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Conflicting Grammars: Gender among bilinguals in Mesoamerica and the Caucasus

Periodic Reporting for period 1 - ConfliGram (Conflicting Grammars: Gender among bilinguals in Mesoamerica and the Caucasus)

Reporting period: 2019-07-01 to 2021-06-30

The majority of the world's population speaks at least two languages, therefore it is vital that we use multilingual data to develop sound theories of language comprehension, processing and use. How individuals combine their languages in the same sentence or conversation - a practice known as code-switching - also helps us to understand the limits and possibilities inherent to human language.

The main aim of the “ConfliGram” project was to investigate how an individual who speaks two languages, one possessing grammatical gender and one without, combines the two languages in a mixed nominal construction. To do this, I collected naturalistic and experimental data from two language pairs: Purepecha-Spanish, whose speakers live in Michoacán in western Mexico, and Tsova-Tush--Georgian, whose speakers can be found in one village in eastern Georgia. In both cases, one of the languages can be considered a minority language, Purepecha (isolate) and Tsova-Tush (Nakh-Daghestanian), while the other is the more dominant, national language, namely Spanish (Indo-European) and Georgian (Kartvelian) respectively. In the case of Purepecha-Spanish, the national language possesses a binary gender system (masculine/feminine), whereas in the Tsova-Tush--Georgian case, it is the minority language that has a gender system (five genders: masculine animate, feminine animate and three 'neuter' genders).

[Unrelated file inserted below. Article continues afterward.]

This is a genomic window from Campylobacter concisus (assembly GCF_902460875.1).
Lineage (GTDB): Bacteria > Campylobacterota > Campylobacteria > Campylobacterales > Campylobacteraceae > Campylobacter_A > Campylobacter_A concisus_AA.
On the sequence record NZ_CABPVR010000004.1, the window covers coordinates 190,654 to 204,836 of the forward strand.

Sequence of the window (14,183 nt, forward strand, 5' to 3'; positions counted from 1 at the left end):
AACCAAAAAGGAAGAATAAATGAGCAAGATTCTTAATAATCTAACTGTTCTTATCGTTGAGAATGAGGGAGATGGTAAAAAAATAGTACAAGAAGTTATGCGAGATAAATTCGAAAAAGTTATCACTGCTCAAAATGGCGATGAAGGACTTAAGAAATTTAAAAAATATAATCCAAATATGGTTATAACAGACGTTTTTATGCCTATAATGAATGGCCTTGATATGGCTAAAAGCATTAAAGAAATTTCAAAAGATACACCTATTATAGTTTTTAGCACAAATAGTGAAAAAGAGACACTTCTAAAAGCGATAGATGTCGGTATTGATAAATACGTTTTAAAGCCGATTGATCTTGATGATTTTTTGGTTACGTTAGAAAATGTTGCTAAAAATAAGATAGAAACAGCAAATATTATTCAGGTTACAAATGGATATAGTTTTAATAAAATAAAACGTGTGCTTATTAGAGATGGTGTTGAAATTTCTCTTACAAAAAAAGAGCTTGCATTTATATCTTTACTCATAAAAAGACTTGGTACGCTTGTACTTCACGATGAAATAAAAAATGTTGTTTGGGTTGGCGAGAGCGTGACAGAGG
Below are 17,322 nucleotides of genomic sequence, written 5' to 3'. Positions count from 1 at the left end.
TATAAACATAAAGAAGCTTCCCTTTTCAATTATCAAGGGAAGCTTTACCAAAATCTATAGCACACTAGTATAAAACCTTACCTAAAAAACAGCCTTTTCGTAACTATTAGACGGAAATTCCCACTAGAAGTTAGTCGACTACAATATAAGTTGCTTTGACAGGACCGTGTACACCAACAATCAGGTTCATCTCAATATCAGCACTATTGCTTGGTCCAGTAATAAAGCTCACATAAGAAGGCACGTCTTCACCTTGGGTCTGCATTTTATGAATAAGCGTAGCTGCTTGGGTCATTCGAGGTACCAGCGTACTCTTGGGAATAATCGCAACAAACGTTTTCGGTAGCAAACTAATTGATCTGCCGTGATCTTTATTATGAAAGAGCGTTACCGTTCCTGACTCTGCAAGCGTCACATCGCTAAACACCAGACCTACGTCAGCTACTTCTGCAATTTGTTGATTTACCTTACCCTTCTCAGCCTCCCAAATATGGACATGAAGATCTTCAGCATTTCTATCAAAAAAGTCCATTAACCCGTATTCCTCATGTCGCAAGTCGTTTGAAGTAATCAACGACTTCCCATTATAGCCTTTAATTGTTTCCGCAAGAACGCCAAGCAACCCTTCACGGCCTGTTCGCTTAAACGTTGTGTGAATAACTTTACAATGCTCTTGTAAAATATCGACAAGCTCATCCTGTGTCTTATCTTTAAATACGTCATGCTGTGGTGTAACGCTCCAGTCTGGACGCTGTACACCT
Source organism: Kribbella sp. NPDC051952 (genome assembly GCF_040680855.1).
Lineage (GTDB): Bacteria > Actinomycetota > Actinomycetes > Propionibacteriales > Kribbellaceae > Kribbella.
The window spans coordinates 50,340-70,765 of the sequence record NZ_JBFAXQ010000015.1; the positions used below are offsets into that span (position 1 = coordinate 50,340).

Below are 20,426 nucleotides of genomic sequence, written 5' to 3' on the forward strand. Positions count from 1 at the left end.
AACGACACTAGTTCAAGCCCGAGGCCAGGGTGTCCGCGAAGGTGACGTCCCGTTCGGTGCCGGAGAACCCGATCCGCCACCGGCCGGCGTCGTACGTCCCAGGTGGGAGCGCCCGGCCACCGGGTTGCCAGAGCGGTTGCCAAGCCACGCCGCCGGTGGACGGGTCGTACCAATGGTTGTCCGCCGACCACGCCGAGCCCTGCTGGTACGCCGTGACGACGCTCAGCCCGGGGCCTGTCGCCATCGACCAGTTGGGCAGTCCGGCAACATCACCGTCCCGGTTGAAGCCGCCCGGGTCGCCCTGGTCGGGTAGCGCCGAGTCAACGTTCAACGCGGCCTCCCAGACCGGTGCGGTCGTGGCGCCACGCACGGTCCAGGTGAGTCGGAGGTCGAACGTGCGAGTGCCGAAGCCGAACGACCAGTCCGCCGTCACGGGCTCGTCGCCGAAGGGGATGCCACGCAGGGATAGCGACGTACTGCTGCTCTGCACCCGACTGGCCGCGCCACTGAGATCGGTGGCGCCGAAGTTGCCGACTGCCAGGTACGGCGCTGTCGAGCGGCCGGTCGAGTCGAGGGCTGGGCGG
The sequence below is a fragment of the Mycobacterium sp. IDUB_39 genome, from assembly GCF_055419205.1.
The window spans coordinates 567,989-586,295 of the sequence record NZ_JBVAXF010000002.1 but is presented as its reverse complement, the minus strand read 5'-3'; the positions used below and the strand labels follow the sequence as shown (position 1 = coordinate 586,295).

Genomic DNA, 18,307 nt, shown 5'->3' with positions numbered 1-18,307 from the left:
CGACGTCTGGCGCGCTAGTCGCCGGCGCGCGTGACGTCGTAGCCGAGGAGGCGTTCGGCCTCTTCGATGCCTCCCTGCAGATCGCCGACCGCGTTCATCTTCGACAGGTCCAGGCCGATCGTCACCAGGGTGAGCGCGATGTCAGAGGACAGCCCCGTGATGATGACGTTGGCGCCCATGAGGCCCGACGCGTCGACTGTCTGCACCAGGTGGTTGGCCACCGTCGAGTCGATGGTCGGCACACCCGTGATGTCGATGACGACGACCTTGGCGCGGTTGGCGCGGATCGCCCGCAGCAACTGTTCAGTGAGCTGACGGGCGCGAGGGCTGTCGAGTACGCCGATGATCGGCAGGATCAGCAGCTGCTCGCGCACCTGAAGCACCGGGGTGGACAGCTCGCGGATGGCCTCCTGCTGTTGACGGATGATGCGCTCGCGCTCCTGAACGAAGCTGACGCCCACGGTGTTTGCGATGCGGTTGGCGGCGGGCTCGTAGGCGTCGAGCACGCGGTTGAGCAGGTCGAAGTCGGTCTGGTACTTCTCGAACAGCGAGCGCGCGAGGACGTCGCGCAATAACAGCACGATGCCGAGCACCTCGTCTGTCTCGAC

Previous research shows that speakers of different language pairs deal with this grammatical conflict in different ways. This project therefore sought to answer the following research questions:
i. What strategy or strategies do Purepecha-Spanish and Tsova-Tush--Georgian use for assigning gender to otherwise genderless nouns?
ii. What role do age, gender, age of acquisition, language dominance and the sociolinguistic status of the languages play in the strategy or strategies adopted by these bilinguals? How do social and linguistic factors interact to affect and predict gender assignment strategies?
iii. What implications do the findings of this project have for current theories of code-switching, in terms of production and comprehension? How can they help to refine current predictions of code-switching and bilingual grammar?

By recognising code-switching as a natural, yet complex, phenomenon, we can also help to destigmatise it, as well as its occurrence in minority language contexts.
I have presented findings from my code-switching studies, as well as recent work on the stability of the gender systems in the Nakh-Daghestanian languages, at nine international conferences. The most recent talk actually takes the form of a short documentary film and includes native Purepecha speakers, speaking in Purepecha about their experiences with the Intercultural Orchestra of Leon.

From late October to early December 2019 I conducted linguistic fieldwork on Purepecha in the region of Michoacán known as the Cañada, or Valley of the Eleven Villages. I collected around ten hours of naturalistic speech from individuals in the villages of Carapan, Ichán, Santo Tomás, Tacuro and Zopoco. This trip enabled me to re-connect with previous participants, as well as to forge new connections with native speakers, including both students and a teacher. I also presented on the importance of documenting a (minority) language to native speakers interested in language revitalisation work.